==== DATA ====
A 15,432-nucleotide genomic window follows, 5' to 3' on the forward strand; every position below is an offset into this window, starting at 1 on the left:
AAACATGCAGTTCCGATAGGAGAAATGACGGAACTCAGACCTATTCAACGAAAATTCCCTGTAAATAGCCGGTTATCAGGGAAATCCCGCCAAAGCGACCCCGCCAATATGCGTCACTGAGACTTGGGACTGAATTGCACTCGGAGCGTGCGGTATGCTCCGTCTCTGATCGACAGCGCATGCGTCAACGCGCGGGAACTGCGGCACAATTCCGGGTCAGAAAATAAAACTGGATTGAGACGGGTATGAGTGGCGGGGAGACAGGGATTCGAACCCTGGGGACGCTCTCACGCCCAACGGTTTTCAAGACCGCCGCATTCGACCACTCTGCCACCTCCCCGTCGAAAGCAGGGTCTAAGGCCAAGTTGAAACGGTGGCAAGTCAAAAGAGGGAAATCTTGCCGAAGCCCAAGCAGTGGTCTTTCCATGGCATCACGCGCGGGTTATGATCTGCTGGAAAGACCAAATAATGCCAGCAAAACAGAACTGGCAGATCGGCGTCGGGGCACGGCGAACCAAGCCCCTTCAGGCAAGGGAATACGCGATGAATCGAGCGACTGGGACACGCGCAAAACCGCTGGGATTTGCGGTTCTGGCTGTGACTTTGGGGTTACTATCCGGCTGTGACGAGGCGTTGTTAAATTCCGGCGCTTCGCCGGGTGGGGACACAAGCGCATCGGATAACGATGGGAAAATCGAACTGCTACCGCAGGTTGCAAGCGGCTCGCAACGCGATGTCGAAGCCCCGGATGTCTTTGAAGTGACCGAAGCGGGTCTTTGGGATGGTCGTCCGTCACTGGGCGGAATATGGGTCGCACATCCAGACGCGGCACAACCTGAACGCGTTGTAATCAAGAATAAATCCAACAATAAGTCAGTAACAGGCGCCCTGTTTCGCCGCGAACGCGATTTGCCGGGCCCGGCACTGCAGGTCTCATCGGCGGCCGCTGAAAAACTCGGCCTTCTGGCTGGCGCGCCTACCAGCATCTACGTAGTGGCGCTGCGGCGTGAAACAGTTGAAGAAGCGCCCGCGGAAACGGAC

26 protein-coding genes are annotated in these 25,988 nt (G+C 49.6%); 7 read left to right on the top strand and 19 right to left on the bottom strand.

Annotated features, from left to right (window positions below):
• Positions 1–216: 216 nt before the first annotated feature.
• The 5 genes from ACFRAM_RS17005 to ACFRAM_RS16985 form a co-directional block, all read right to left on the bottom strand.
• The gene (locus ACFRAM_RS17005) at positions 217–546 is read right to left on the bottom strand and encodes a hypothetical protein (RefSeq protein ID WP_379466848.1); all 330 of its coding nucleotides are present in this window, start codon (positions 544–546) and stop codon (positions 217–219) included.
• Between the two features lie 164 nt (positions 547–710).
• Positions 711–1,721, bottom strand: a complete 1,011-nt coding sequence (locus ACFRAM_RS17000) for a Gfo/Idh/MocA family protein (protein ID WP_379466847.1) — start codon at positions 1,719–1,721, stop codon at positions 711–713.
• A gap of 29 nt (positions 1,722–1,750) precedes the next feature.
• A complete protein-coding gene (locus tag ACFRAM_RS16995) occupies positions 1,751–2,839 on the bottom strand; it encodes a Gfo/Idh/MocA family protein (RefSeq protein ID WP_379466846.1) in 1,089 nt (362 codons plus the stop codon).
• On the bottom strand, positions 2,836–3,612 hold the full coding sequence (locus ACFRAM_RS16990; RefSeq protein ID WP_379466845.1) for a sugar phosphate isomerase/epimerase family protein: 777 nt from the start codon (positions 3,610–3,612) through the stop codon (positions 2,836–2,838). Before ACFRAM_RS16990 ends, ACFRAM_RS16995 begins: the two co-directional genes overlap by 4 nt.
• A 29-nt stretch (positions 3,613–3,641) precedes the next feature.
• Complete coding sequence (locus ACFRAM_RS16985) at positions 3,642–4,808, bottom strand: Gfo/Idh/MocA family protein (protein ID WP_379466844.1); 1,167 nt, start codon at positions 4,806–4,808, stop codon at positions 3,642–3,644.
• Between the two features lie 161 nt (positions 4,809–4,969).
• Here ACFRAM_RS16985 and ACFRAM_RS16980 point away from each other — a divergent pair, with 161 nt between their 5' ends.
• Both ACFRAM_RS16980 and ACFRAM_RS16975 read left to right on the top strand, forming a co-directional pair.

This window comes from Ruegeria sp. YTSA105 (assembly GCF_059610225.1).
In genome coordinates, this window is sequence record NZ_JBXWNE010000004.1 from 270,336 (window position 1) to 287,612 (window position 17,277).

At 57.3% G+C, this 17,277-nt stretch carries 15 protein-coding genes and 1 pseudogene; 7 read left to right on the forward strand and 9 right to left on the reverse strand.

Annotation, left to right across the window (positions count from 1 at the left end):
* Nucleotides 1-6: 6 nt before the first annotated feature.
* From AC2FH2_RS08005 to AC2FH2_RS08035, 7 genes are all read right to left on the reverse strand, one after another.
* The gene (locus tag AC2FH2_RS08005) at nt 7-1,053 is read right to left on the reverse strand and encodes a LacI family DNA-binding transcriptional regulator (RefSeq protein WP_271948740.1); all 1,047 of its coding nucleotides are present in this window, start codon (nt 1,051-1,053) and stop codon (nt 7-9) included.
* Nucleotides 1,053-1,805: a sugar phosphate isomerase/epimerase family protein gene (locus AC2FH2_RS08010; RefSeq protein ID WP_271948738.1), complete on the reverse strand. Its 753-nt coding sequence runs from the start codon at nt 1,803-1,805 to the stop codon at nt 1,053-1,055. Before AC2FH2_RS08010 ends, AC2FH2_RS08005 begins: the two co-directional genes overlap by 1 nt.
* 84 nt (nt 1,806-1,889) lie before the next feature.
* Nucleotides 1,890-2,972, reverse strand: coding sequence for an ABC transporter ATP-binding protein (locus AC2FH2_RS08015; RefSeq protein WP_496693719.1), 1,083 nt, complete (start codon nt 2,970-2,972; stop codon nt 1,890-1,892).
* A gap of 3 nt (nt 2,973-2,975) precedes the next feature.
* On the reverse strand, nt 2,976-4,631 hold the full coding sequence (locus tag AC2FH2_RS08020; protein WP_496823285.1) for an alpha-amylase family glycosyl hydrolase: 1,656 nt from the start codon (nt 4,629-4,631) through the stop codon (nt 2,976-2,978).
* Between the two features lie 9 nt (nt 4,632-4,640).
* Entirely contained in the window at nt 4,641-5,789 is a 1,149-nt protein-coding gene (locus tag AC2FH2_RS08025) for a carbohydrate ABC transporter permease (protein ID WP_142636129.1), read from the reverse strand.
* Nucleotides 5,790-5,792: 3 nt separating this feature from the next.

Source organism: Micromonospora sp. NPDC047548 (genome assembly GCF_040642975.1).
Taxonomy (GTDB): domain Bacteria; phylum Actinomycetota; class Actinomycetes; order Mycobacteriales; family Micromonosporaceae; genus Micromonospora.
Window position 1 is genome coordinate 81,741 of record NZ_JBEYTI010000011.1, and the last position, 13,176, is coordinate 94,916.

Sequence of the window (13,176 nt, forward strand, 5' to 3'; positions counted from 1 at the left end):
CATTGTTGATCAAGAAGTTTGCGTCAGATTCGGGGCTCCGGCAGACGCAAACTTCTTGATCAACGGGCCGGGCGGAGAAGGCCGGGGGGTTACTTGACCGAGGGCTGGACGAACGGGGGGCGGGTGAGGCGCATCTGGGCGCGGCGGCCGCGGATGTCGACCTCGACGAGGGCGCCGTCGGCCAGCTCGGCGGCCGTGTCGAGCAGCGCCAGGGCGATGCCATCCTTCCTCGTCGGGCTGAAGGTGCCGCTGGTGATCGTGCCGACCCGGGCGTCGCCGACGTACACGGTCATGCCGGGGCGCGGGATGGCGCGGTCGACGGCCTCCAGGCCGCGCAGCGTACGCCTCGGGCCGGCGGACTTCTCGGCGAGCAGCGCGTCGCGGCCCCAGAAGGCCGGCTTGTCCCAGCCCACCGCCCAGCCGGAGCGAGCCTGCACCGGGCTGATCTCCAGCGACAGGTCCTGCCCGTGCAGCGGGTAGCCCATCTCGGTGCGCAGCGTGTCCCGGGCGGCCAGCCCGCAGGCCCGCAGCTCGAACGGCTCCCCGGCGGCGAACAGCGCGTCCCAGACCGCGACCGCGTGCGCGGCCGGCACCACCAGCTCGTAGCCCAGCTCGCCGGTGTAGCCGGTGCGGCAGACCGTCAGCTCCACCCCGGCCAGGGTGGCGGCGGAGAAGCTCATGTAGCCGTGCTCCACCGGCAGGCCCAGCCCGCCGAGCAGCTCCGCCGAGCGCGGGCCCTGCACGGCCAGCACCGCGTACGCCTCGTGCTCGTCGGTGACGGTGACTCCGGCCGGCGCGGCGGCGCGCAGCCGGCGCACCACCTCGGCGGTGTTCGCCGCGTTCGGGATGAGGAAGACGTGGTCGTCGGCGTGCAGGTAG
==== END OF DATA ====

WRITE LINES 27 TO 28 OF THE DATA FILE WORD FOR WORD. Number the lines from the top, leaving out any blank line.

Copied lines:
* Nucleotides 1,890-2,972, reverse strand: coding sequence for an ABC transporter ATP-binding protein (locus AC2FH2_RS08015; RefSeq protein WP_496693719.1), 1,083 nt, complete (start codon nt 2,970-2,972; stop codon nt 1,890-1,892).
* A gap of 3 nt (nt 2,973-2,975) precedes the next feature.